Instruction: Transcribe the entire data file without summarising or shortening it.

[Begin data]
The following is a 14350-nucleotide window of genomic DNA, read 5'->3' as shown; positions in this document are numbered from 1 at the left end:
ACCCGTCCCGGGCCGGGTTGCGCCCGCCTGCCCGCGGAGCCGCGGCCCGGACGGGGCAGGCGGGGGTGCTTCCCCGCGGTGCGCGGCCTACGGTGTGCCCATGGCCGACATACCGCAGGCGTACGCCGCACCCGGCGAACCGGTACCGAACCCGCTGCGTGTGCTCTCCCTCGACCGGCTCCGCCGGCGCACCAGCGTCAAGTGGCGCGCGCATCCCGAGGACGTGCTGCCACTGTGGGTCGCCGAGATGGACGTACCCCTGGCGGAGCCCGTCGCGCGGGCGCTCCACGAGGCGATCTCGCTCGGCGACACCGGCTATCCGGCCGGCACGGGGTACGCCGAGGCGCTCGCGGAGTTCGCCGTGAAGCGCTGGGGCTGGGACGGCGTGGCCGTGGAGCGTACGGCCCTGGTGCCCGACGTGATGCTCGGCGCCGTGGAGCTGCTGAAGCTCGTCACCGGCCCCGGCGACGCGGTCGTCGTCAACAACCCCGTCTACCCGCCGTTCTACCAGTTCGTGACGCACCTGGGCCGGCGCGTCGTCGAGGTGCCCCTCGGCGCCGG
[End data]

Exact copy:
The following is a 14350-nucleotide window of genomic DNA, read 5'->3' as shown; positions in this document are numbered from 1 at the left end:
ACCCGTCCCGGGCCGGGTTGCGCCCGCCTGCCCGCGGAGCCGCGGCCCGGACGGGGCAGGCGGGGGTGCTTCCCCGCGGTGCGCGGCCTACGGTGTGCCCATGGCCGACATACCGCAGGCGTACGCCGCACCCGGCGAACCGGTACCGAACCCGCTGCGTGTGCTCTCCCTCGACCGGCTCCGCCGGCGCACCAGCGTCAAGTGGCGCGCGCATCCCGAGGACGTGCTGCCACTGTGGGTCGCCGAGATGGACGTACCCCTGGCGGAGCCCGTCGCGCGGGCGCTCCACGAGGCGATCTCGCTCGGCGACACCGGCTATCCGGCCGGCACGGGGTACGCCGAGGCGCTCGCGGAGTTCGCCGTGAAGCGCTGGGGCTGGGACGGCGTGGCCGTGGAGCGTACGGCCCTGGTGCCCGACGTGATGCTCGGCGCCGTGGAGCTGCTGAAGCTCGTCACCGGCCCCGGCGACGCGGTCGTCGTCAACAACCCCGTCTACCCGCCGTTCTACCAGTTCGTGACGCACCTGGGCCGGCGCGTCGTCGAGGTGCCCCTCGGCGCCGG